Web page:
DHEA (dehydroepiandrosterone) is a mild male hormone that is effective in treating some of the symptoms of mild to moderate lupus. Unfortunately, this medication has not been approved by the FDA for the treatment of lupus, but it can be useful for people who experience hair loss (alopecia), joint pain, fatigue, and cognitive dysfunction (e.g., difficulty thinking, memory loss, distractibility, difficulty in multitasking). DHEA can also be effective against osteoporosis.
DHEA does have some side effects, however, which include acne, facial hair growth, oily skin, and excessive sweating. In addition, DHEA can lower the production of HDLs (“good” cholesterol) in some women. It can also increase estrogen levels in postmenopausal women, so it is important for women in this category to obtain routine cancer surveillance (mammograms, PAP smears).
It is very important that you do not take DHEA unless you are prescribed the medication by your doctor. DHEA is often sold as a dietary supplement, but these over-the-counter tablets are not regulated and may be ineffective. You must not treat yourself with DHEA unless it is prescribed to you by your doctor. If your doctor does decide upon DHEA as part of your lupus treatment, you will need to obtain it from a compounding pharmacy. The dosage given for the treatment of certain lupus symptoms is 200 milligrams.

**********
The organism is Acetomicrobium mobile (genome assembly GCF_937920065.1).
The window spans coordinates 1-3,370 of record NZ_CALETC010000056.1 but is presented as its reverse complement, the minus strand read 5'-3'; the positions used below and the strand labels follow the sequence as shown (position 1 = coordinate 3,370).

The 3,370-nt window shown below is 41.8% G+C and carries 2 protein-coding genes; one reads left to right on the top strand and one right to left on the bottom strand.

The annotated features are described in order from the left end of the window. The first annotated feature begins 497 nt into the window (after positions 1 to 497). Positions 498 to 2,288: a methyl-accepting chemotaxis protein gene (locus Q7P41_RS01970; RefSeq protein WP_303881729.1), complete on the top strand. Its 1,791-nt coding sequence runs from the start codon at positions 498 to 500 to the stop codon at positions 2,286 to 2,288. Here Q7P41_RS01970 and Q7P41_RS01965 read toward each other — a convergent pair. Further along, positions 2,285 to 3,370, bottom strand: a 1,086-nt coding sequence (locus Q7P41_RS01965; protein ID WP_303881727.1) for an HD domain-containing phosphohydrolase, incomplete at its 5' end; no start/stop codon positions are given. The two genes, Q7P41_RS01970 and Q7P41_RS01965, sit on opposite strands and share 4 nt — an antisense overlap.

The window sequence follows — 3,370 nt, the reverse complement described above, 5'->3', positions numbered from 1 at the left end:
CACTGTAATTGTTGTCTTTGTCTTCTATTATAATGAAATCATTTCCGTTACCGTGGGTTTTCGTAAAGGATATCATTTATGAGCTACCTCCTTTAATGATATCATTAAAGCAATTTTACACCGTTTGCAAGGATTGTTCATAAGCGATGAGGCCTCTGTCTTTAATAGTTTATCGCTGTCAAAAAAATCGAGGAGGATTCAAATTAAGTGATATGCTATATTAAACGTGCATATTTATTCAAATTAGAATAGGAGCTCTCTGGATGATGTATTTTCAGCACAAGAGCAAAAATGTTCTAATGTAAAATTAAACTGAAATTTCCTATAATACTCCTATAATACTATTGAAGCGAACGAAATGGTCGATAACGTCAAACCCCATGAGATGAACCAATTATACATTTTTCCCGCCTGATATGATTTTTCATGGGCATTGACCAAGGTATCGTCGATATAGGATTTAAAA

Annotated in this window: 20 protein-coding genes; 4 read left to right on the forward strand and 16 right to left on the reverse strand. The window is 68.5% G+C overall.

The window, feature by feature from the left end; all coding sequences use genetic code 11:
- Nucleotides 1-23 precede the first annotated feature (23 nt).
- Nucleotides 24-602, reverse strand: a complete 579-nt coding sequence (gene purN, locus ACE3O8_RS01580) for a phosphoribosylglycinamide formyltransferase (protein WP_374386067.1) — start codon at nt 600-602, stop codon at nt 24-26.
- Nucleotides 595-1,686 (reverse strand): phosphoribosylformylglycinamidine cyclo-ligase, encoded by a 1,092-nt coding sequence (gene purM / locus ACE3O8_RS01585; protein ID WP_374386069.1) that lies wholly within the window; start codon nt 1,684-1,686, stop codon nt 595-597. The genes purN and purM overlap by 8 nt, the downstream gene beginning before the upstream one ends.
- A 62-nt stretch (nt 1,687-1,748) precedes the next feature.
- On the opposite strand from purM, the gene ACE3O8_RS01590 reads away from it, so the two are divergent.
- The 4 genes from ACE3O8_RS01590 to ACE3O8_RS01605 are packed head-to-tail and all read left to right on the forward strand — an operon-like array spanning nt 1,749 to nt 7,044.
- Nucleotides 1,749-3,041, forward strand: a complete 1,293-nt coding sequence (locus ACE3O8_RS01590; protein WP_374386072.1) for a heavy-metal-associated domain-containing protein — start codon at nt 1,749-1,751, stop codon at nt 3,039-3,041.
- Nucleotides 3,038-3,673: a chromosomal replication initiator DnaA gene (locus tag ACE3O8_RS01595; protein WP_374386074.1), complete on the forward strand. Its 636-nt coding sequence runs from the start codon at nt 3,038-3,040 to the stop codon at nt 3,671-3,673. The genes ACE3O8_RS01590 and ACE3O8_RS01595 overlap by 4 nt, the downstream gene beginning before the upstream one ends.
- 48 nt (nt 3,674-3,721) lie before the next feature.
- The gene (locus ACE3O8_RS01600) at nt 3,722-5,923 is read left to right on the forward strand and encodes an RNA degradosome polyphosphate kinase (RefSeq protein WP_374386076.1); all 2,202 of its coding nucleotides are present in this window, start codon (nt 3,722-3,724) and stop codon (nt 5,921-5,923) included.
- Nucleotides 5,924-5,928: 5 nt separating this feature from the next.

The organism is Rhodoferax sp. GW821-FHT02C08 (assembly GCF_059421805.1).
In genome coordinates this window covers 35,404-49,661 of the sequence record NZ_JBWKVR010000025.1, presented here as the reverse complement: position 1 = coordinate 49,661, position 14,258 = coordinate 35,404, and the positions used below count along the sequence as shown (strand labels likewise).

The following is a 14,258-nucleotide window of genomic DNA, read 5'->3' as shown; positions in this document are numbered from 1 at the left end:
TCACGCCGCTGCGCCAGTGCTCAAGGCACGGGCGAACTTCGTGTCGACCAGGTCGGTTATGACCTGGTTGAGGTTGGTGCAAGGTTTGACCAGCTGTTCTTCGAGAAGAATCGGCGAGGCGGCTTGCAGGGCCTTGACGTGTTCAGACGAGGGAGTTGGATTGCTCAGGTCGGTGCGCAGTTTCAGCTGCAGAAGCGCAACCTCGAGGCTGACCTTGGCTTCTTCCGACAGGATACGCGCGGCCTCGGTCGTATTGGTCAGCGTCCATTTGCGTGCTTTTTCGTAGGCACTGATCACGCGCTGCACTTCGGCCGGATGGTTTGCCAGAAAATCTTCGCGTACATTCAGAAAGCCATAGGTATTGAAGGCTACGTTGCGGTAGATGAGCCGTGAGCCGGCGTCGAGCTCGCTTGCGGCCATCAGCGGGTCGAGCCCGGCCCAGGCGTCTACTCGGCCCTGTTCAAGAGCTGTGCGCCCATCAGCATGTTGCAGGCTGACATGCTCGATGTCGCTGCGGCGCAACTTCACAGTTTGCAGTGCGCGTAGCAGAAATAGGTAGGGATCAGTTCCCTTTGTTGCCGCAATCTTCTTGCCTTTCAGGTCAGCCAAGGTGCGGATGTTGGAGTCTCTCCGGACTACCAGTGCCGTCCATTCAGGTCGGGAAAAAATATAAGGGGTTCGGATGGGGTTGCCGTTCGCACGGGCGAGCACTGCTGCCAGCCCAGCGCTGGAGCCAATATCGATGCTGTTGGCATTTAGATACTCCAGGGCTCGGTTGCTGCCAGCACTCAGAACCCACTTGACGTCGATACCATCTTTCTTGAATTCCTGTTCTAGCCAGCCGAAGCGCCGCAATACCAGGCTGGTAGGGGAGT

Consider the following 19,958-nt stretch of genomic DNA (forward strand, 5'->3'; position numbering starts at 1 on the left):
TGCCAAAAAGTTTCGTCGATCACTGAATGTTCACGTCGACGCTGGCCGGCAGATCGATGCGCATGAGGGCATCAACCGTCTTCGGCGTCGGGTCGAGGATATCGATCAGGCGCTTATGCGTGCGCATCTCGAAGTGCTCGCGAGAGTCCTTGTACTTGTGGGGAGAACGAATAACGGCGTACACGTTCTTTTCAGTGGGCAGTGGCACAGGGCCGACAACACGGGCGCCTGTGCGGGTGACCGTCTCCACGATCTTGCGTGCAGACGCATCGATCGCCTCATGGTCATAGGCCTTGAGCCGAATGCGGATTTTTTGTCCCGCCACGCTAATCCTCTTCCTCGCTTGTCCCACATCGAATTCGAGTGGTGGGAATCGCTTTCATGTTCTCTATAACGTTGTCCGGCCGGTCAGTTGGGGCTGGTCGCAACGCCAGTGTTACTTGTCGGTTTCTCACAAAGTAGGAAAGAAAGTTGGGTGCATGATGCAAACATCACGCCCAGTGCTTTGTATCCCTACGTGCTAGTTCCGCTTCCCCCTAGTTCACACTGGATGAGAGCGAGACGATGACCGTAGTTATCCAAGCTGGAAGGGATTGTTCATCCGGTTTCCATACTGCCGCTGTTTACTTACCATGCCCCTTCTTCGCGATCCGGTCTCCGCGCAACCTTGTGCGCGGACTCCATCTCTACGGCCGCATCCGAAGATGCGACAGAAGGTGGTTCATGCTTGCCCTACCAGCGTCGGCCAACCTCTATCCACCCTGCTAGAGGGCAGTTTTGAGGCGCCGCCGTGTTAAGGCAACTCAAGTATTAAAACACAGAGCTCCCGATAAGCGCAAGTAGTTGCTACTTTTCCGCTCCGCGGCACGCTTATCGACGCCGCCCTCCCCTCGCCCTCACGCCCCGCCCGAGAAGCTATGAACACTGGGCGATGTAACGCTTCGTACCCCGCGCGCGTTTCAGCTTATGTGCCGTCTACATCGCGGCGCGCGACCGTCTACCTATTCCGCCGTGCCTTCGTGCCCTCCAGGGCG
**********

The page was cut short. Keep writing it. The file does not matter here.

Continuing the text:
Who should avoid taking DHEA?
- Men with lupus should not take DHEA.
- Post-menopausal women may take this medication but should be carefully monitored.
- Women who are pregnant, may become pregnant, or are nursing should not take this medication.
- Do not take this medication if have any type of cancer that could be influenced by hormones or have a family history or other risk factors for cancer.
- Lastly, talk to your doctor if you are already taking hormone therapy.